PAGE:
Alpina B5 GT 2023 review
The limited-run B5 GT is Alpina’s most powerful model to date, but it doesn’t lose sight of the grand touring brief
Beginning in 1976 with the ultra-rare B2, Alpina has been making its mark on the BMW 5-series for almost half a century. The limited-run (250 worldwide) G30 B5 GT (G31 Touring) is Alpina’s most potent take to date, with more power than any model in its catalogue. Not only does it have the numbers, it’s also the final 5-series ever to be produced by Alpina in its current form, with no plans for a successor in the pipeline.
Under its new M5-derived bonnet is BMW’s 4.4-litre twin-turbocharged N63 V8, lifted from the ordinary 550i. This unit is far from standard, though, with Alpina making numerous changes in order to achieve that headline 625bhp figure. In addition to the B5’s uprated cooling system, pistons, turbochargers and transmission, the GT is equipped with a less restrictive, flow-optimised intake, modified exhaust centre section and an ECU tweak. The result is a 13bhp uplift over the standard B5, bringing output to within just a single bhp of the hardcore M5 CS – torque stands at a potent 627lb ft between 3500 and 5000rpm, 74lb ft more than the CS.
Sent to all four wheels through a modified eight-speed ZF torque converter automatic, performance is predictably strong. The 0-62mph sprint is said to come in 3.2sec (3.4sec for the Touring), with 124mph coming at an impressive 10.2sec and 10.9sec – for reference, the Ferrari 458 Italia manages the same in 10.4. Top speed is also of key importance, with its power uplift and subtle aerodynamic tweaks allowing for a 205mph peak speed in saloon form.
Heading out onto Zandvoort circuit, the B5 GT immediately feels every bit of its 625bhp, with that high torque figure providing relentless in-gear pull. A ZF torque converter will never be as sharp as a dual-clutch, but updates to the transmission do make it snappier than others we’ve tried, without the frustrating artificial kick that some have begun to utilise. While unlikely to be an issue for most Alpina drivers, auto-upshift at the red line is something I could do without.
Luxury and refinement are a higher priority than track focus, and so weight isn’t low. The saloon tips the scales at 1980kg, with the Touring 100kg heavier still. Pair these numbers with its output and you get a 321bhp/ton (305bhp/ton Touring) power-to-weight ratio, more than adequate for its typical use case, but no match for the 349bhp/ton figure of the lighter M5 CS.
Sweeping, high-speed sections prove just how capable the B5 GT can be, with its tweaked chassis set-up inspiring confidence with neutral mid-corner balance – certain sections are far from perfectly paved, and yet the GT deals with these tricky mid-corner upsets without an issue. Though unlikely to withstand multiple back-to-back track sessions, braking performance also remained consistently strong – initial bite and feel is lacking, but this is a luxury GT, after all.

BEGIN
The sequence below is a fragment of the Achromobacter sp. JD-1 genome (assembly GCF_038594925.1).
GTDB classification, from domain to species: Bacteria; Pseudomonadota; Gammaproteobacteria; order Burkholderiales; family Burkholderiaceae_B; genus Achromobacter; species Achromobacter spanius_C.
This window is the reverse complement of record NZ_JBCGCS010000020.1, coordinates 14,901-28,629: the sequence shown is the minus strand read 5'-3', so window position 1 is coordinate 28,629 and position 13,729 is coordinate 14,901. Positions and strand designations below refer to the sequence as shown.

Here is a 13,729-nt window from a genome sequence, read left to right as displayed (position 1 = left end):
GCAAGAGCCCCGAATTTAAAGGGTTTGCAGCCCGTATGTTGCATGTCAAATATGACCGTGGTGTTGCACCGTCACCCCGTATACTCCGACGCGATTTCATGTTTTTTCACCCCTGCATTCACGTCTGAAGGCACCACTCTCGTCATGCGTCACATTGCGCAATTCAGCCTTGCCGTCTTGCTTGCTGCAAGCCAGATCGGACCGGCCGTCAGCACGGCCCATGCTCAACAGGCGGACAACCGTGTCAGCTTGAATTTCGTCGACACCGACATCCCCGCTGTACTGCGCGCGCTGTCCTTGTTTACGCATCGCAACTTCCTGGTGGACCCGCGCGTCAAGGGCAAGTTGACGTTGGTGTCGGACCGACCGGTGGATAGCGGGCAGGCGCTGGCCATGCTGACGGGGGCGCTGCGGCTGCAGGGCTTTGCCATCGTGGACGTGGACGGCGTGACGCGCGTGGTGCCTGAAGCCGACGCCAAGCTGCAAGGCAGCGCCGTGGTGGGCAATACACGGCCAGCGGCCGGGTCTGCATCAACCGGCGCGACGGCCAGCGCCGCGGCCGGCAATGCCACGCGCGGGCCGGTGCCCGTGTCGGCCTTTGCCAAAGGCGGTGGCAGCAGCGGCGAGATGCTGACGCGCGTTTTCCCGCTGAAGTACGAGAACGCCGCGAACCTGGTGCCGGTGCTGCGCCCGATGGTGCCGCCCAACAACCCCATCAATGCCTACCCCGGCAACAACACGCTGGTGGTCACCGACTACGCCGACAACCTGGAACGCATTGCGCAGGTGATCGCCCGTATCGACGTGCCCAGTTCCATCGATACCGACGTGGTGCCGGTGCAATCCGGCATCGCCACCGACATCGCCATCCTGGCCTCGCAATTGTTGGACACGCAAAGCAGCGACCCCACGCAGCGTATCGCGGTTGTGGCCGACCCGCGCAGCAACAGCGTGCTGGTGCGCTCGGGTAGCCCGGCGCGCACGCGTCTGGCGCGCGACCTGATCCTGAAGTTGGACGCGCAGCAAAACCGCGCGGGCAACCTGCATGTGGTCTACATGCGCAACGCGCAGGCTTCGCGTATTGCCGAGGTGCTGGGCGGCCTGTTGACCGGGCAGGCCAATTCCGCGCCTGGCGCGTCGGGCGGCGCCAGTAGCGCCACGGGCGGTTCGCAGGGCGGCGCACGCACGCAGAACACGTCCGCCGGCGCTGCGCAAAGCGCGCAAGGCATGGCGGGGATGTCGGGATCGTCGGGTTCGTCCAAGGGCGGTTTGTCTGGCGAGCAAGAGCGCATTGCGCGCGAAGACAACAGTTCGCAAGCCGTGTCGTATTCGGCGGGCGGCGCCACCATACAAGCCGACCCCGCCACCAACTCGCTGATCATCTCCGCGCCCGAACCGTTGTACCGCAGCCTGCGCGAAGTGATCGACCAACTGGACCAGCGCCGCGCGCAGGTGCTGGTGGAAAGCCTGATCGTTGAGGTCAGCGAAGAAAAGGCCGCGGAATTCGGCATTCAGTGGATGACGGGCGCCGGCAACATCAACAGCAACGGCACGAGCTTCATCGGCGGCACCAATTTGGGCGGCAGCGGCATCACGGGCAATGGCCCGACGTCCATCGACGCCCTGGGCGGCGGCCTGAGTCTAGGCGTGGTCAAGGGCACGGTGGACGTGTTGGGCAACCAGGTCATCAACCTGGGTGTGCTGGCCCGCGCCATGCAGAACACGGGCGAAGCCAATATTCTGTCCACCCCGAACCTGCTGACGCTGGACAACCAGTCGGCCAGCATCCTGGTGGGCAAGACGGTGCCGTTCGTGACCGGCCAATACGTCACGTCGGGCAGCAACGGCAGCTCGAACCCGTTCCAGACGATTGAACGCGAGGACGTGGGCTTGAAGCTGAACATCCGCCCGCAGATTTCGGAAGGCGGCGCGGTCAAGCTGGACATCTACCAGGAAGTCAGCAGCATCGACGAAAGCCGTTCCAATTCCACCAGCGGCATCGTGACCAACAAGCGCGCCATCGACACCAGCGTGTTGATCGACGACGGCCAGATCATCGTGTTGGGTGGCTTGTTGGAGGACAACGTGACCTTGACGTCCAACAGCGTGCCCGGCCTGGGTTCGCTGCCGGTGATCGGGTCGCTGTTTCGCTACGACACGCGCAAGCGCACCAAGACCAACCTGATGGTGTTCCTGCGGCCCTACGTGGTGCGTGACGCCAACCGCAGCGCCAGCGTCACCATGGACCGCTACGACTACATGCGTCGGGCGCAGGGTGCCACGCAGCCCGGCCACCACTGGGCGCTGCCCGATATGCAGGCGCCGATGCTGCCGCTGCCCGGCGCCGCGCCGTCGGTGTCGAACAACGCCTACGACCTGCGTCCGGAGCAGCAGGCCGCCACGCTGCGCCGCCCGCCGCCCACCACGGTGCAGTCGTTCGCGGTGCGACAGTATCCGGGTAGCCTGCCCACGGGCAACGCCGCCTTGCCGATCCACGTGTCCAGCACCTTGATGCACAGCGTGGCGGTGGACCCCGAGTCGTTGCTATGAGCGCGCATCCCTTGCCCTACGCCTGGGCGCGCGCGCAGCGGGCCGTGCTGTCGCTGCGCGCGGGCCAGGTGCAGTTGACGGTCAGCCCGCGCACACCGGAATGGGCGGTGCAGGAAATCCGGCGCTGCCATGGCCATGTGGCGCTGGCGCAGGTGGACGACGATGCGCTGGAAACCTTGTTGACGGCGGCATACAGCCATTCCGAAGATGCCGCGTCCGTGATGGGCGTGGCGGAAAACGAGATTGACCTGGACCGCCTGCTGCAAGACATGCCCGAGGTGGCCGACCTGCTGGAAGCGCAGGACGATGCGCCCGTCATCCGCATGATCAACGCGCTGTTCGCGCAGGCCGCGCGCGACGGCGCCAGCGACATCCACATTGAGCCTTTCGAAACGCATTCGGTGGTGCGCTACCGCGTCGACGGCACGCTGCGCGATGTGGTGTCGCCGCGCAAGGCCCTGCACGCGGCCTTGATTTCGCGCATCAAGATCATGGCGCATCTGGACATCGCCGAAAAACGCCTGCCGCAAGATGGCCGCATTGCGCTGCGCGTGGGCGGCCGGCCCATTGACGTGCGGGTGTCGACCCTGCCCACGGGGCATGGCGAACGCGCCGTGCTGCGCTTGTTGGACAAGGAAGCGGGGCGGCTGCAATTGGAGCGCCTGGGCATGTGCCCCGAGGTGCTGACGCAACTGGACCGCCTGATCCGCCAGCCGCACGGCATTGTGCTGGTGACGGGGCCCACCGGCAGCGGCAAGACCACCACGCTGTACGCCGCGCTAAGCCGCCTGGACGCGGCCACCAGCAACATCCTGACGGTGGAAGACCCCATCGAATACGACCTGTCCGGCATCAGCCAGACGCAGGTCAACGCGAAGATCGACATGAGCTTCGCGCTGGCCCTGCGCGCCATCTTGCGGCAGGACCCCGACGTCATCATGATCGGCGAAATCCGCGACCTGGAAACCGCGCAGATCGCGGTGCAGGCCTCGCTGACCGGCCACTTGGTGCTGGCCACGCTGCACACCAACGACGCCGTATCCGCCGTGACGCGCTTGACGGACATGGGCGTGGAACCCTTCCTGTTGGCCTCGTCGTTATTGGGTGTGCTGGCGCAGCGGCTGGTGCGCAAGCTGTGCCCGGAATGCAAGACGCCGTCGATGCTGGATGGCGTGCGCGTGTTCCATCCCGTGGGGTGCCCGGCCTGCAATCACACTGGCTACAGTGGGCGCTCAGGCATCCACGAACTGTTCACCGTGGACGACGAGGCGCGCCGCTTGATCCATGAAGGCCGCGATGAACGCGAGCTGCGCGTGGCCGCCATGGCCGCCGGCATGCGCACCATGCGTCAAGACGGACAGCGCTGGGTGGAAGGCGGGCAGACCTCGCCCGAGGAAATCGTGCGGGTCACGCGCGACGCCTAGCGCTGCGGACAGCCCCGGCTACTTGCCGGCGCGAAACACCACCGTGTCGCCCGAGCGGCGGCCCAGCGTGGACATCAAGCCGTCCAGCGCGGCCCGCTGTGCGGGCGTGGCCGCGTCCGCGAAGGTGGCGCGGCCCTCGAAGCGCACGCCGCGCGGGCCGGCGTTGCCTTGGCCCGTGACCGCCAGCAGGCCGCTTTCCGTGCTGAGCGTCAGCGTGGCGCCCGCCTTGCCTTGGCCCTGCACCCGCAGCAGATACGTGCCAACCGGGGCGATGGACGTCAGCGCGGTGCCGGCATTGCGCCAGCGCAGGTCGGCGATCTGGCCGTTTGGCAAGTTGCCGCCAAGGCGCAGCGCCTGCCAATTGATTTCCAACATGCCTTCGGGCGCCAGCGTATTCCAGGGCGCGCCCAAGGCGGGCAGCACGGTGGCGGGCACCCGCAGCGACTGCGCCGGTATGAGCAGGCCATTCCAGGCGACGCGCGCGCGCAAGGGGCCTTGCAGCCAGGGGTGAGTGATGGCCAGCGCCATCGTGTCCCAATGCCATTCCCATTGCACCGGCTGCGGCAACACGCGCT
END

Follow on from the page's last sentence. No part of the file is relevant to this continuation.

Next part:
While chassis hardware is similar to that of the standard B5, a lowered ride height gave Alpina the opportunity to tweak geometry further. The saloon features traditional springs on all four corners, while the Touring utilises air springs at the rear, with active anti-roll bars carried across from the B5. While its additional weight is apparent under acceleration, the Touring holds up well, with its dynamic ability virtually indistinguishable from that of the saloon.
A UK road drive would be the true test of real-world ride quality, but our brief experience on some not-so-perfect surfaces suggest that it would fare well – 35- and 30-profile front and rear tyres could be a sticking point, though. Spring rate feels higher than on the likes of the B8, but quality damping and those active anti-roll bars make overall ride quality as refined as you’d hope. While impressively transparent when pushing on, rear-wheel steering also provides more control and useability in the real world.
The B5 GT’s all-wheel-drive system feels refreshingly rear-biased, allowing for some play on the edge. Adopting the standard B5’s steering map, there’s not much in the way of off-centre precision, but add some lock, load the chassis, and it becomes plenty responsive for a spirited drive.
Despite its swansong status, the B5 GT retains the marque’s trademark understated design. A set of new 20-inch, 20-spoke wheels finished in Satin Bronze are the most notable change, with subtle front canards, the M5’s ridged bonnet and decals also part of the package. There are further tweaks inside, with an Alpina-themed digital dash, open-pore wood trim and bespoke aluminium shift paddles making an appearance – buyers can also opt for more supportive seats from the BMW XM, tweaked in design for the Alpina.
Price and rivals
Priced from €145,500 (c£124,324), it’s far from cheap. The likes of the Audi RS6 and Mercedes-AMG E63 S will set you back well in excess of £100,000, but step up the luxury and the equivalent Porsche Panamera or Bentley Continental GT will cost you more. The upcoming BMW M5 Touring would give the estate some strong competition, but with plug-in hybrid tech and a more focused brief, it’s unlikely to offer the same charming qualities. Regardless of whether you feel its price is justified, the B5 GT offers a unique package we’re unlikely to see again. And besides, the market has already spoken; every example is already accounted for.
Alpina B5 GT specs
|Engine||4.4-litre twin-turbocharged N63 V8|
|Power||625bhp @ 5500-6500rpm|
|Torque||627lb ft @ 3500-5000rpm|
|Weight||1980kg (2080kg Touring)|
|Power-to-weight||321bhp/ton (305bhp/ton Touring)|
|0-62mph||3.2sec (3.4sec Touring)|
|0-124mph||10.2sec (10.9sec Touring)|
|Top speed||205mph (204mph Touring)|
|Tyres||Pirelli, 255 front, 295 rear|